Hughes' Ion Propulsion System to Drive NASA's Deep Space 1.
TORRANCE, Calif.--(BUSINESS WIRE)--Oct. 19, 1998--The ion engines "Star Trek's" Spock dreamt of 30 years ago are now a reality.
When NASA's Deep Space 1 spacecraft is launched from Cape Canaveral Cape Canaveral (kənăv`ərəl), low, sandy promontory extending E into the Atlantic Ocean from a barrier island, E Fla., separated from Merritt Island by the Banana River, a lagoon; named (1963) Cape Kennedy in memory of President John this month, it will carry a revolutionary ion propulsion Ion propulsion
Vehicular propulsion caused by the high-speed discharge of a beam of electrically charged minute particles. These particles, usually positive ions, are generated and accelerated in an electrostatic field produced within an ion thruster attached system designed with NASA NASA: see National Aeronautics and Space Administration.
in full National Aeronautics and Space Administration
Independent U.S. and manufactured by Hughes Electron Dynamics Division, a unit of Hughes Electronics Corp.
The NASA Solar Electric Power Technology Application Readiness (NSTAR NSTAR NASA Solar Electric Propulsion Technology Application Readiness ) 30-centimeter system, consisting of an ion thruster This article focuses on electrostatic ion thrusters - for a more general description, refer to electric propulsion.
An ion thruster (more specifically an electrostatic ion thruster) is one of several types of spacecraft propulsion, specifically electric propulsion. , power processor, and digital control and interface units, was designed specifically to support NASA's future requirements. It is being validated by the New Millennium Deep Space 1 project.
Unlike its commercial satellite counterpart that uses a xenon xenon (zē`nŏn) [Gr.,=strange], gaseous chemical element; symbol Xe; at. no. 54; at. wt. 131.29; m.p. −111.9°C;; b.p. −107.1°C;; density 5.86 grams per liter at STP; valence usually 0. ion propulsion system, XIPS XIPS Xenon Ion Propulsion System (spacecraft) (pronounced "zips"), for north-south stationkeeping and for orbit raising, the NSTAR system will be the primary propulsion system for the Deep Space 1 spacecraft.
The Deep Space 1 spacecraft may be the first of several to use the NSTAR system. Under the $8.1 million contract that was awarded by NASA to Hughes Electron Dynamics Division in 1995, two flight thrusters, and associated power processor and digital control and interface units, were produced.
The advantage of ion propulsion is efficiency. Ion propulsion is 10 times more efficient than chemical thrusters. This translates into a reduction of propellant pro·pel·lant also pro·pel·lent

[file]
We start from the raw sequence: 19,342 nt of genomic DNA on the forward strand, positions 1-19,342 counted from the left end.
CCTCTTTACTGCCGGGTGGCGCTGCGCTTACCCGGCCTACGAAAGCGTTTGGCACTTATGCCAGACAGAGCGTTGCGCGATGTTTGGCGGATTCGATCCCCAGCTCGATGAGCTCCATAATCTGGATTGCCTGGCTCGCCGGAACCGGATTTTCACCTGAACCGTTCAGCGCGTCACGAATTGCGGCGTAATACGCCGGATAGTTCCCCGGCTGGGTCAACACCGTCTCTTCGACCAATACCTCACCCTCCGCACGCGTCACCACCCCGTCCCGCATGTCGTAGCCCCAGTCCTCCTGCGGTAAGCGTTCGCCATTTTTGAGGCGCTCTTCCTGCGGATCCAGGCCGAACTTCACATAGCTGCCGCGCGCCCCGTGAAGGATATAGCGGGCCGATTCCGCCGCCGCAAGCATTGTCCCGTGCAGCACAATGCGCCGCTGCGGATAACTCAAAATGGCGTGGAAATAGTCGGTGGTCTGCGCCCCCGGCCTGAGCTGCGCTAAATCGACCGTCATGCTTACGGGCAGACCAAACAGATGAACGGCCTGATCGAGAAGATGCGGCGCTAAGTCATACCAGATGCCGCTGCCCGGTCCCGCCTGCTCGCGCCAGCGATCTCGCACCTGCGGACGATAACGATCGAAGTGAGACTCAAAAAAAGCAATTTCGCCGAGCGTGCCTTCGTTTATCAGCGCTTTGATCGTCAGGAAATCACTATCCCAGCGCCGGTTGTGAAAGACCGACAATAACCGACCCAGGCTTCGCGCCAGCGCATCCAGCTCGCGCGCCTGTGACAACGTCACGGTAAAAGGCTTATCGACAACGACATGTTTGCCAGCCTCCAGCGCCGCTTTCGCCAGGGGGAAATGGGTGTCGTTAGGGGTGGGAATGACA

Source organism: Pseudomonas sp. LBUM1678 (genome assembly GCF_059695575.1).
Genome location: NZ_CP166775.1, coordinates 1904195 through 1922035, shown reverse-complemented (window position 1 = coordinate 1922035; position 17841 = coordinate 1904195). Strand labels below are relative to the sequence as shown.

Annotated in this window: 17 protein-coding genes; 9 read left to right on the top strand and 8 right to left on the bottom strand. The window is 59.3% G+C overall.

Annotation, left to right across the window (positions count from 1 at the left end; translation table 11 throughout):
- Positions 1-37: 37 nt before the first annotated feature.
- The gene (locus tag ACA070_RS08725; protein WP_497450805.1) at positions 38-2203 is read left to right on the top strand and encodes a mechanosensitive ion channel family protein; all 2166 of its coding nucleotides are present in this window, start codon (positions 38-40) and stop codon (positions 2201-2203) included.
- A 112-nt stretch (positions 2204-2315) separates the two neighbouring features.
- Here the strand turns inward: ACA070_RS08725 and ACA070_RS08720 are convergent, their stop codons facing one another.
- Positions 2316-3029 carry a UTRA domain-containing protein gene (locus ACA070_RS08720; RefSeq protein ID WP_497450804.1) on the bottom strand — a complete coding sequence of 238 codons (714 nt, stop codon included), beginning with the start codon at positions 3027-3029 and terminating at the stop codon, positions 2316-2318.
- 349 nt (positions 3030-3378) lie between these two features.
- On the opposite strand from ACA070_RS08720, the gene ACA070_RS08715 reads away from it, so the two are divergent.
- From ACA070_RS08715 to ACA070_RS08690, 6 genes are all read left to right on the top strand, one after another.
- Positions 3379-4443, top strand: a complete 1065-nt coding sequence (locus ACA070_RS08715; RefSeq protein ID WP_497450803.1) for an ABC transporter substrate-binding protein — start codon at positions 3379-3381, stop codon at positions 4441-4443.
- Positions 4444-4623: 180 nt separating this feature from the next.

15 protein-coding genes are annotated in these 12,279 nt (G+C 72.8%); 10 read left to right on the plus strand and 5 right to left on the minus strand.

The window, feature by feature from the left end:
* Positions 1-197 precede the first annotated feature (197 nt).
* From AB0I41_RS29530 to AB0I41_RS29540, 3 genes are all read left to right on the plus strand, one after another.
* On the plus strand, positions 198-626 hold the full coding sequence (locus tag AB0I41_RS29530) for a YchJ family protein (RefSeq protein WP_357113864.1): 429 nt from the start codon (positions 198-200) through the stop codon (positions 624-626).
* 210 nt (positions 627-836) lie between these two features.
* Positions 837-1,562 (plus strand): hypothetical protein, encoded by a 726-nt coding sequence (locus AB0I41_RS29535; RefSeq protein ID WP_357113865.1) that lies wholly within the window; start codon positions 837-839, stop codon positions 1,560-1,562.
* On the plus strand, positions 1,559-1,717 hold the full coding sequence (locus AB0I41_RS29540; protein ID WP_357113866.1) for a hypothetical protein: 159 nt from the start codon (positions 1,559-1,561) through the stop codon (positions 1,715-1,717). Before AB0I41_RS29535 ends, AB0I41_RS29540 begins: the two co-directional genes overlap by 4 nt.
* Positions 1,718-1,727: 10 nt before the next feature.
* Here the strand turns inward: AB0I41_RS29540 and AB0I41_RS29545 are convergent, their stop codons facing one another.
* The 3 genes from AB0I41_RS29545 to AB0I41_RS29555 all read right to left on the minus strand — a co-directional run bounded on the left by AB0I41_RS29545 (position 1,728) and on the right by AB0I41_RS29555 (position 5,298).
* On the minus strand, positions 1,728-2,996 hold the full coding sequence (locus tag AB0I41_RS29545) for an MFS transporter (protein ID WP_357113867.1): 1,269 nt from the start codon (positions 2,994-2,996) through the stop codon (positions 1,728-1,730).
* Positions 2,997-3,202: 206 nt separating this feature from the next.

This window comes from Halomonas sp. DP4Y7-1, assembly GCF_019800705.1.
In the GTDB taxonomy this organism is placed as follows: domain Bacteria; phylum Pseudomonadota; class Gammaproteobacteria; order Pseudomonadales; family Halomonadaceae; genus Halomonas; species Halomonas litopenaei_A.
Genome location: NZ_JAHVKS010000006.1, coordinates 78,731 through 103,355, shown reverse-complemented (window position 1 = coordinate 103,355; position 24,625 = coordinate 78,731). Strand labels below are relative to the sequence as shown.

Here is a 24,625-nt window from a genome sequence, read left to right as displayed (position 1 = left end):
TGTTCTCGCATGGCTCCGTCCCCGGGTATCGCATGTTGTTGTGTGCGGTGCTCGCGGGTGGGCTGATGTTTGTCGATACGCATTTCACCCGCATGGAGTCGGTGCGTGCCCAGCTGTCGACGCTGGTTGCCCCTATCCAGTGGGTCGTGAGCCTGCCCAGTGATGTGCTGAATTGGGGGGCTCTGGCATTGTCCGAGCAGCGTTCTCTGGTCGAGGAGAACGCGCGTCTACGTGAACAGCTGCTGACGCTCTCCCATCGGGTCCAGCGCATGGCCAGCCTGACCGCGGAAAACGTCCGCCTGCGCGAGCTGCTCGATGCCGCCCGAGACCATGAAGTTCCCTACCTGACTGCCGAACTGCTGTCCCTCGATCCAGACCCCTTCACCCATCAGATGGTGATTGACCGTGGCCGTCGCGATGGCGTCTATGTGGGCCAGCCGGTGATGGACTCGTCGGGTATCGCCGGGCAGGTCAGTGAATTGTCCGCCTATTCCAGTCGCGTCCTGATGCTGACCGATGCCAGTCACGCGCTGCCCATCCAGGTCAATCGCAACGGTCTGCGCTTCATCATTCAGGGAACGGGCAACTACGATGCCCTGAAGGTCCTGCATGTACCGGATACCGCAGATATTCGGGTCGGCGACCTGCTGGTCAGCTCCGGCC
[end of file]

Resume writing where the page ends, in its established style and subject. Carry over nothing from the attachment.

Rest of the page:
1. Something, such as an explosive charge or a rocket fuel, that propels or provides thrust.
2. mass of up to 90%. For commercial communications satellites, the reduced propellant mass creates an option to reduce launch cost, increase payload, or increase satellite lifetime, or any combination of the above.
For Deep Space 1, the improved propellant efficiency of the NSTAR system results in a lighter spacecraft that will reach its destination in half the time. Deep Space 1 is currently scheduled to reach the near-Earth asteroid 1992 KD in July 1999.
By Oct. 1999, Deep Space 1 will have completed its primary mission and will be on a trajectory that could result in an encounter with Comets Wilson-Harrington and Borelly in 2001.
"XIPS is the result of more than 40 years or research by Hughes and NASA. The NSTAR 30-centimeter system was designed to meet very specific operational parameters," said Tim Fong, manager of Hughes Electron Dynamics Division.
"The NSTAR ion propulsion system on Deep Space 1 requires operation over a wide range of thrust and input power, since the solar power available drops significantly as the spacecraft goes further away from the sun. This NSTAR system is remotely programmable, allowing NASA to adjust its thrust to meet these changing conditions over the life of the mission."
In addition to the 30-centimeter NSTAR system designed for NASA, Hughes Electron Dynamics Division also produces two commercial XIPS systems: a 13-centimeter unit that is an option on the HS 601 spacecraft built by Hughes Space and Communications Co., and a 25-centimeter version that will debut on Hughes' first HS 702 in early 1999.
Hughes Electron Dynamics Division built the first commercial XIPS system, which was launched Aug. 28, 1997, on PAS-5, an HS 601HP satellite for PanAmSat Corp.
Hughes Electron Dynamics Division is a world leader in the design and manufacture of microwave, traveling wave-tube amplifiers, and ion thrusters for commercial and military applications. The earnings of Hughes Electronics are used to calculate the earnings per share attributable to GMH GMH General Motors Holden's (NYSE NYSE
See: New York Stock Exchange symbol) common stock.